Tracking down a defective neutral

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  #1  
Old 02-11-11, 11:11 AM
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Location: Mountain View, CA
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Tracking down a defective neutral

When certain loads are on (microwave, gas furnace blower), certain lights in my house brighten noticeably. I believe this indicates that we have a fault in the neutral wiring somewhere, most likely a loose connection, which I need to find before it overheats and we get into real trouble.

So, what's the best way to isolate the fault, especially since it could well be in the power company's wiring?

I can pull the panel cover and re-torque the neutrals easily enough. I don't think the lights and the loads are on two sides of the same multi-wire branch circuit, but I need to double check that. If they aren't, does that confirm that the problem is either inside of or upstream of the breaker box?

The set-up is pretty standard: transformer on a pole with a 3-wire drop to a meter (time-of-use) integrated with a 200-amp main breaker, with all the house breakers in that same box. Main panel professionally installed about 3 years ago. Rest of the house a hodgepodge of old (1950 house) and newish (kitchen and bath remodels by previous owner in 1990s). Draws are almost always under 100 amps. Photovoltaic system installed 3 years ago as well, but no difference in this problem day or night, so it seems unlikely to be involved.

FWIW, oven and cooktop cause no change in lights, only the 110volt items.

Thanks,
-- Rich
 
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  #2  
Old 02-11-11, 12:37 PM
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Based on the description I would be certain that the neutral problem is in the main panel, meter box or power company wiring. A good place to start is usually the power company because most will come out for free to check their side. Many utility workers will also check and retorque the meter can, even though it's technically your responsibility.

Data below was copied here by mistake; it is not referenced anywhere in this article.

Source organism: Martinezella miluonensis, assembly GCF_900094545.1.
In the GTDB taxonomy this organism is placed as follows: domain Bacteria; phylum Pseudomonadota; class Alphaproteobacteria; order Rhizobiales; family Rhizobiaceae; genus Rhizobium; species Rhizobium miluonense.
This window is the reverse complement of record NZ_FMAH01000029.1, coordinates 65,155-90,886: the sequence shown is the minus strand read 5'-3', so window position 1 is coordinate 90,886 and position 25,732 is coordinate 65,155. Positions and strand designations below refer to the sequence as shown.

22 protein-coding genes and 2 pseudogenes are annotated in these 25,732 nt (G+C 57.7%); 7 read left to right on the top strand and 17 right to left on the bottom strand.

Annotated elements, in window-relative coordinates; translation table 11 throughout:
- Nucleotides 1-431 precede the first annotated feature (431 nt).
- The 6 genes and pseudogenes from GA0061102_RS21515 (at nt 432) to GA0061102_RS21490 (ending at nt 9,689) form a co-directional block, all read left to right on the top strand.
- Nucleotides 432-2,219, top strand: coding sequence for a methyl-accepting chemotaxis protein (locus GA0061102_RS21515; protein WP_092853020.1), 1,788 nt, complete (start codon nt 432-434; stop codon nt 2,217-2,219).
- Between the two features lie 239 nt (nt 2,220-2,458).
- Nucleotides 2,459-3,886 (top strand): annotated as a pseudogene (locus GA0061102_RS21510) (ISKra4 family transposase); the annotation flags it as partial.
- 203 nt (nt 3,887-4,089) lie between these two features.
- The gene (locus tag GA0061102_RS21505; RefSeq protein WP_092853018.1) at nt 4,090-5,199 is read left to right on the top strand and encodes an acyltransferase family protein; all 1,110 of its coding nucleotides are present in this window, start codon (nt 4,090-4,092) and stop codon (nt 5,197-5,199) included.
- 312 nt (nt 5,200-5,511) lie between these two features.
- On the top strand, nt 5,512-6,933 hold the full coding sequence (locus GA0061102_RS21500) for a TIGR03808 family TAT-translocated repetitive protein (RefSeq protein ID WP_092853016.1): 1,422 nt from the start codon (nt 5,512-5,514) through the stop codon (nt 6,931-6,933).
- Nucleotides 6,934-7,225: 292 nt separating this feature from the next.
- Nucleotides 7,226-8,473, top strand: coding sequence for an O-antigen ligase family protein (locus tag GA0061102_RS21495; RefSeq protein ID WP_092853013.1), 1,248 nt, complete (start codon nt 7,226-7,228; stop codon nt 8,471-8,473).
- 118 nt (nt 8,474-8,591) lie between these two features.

I would not recommend that you retorque your main panel neutral lug unless you have PPE for live work or have the power company pull the meter before you do the work.
 
  #3  
Old 02-11-11, 06:57 PM
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Update:

I called PG&E and, after navigating the labyrinth of a voice mail system they have, got a service appointment. It must have been a slow day because the technician showed up in less than an hour. He popped out the meter and put in a testing device that loads the legs independently and displays the voltage (to neutral) on each leg.

Before loading, both legs showed 122 volts. During load, they changed to about 118 on the loaded side and 124 on the unloaded side. Both sides were the same. He said it wasn't enough difference to account for the lights brightening when the microwave was on. However, he wanted to change the connectors between the service wires and the house wiring anyway when he noticed that the "temporary" connection my electrician had made 3 years ago when he replaced the panel was still in use. Note that the electrician told me that about 1/2 the time PG&E never replaces the connections he makes.

So, the PG&E tech cut out the bolt-style connectors and put in crimp-style connectors. He also went to the top of the pole in his bucket and inspected the connections there, replacing one he said was a little corroded.

After all this, the tester showed about 120 on the loaded side and 123 on the unloaded side. The tech said he didn't think we'd be able to see a difference.

So far, testing things that used to pretty reliably cause lights to brighten are no longer having that effect. So, pending further observation, I'm thinking there was in fact a problem in the PG&E connections, even though his testing device did not seem to show it.

Thanks for the help!
 
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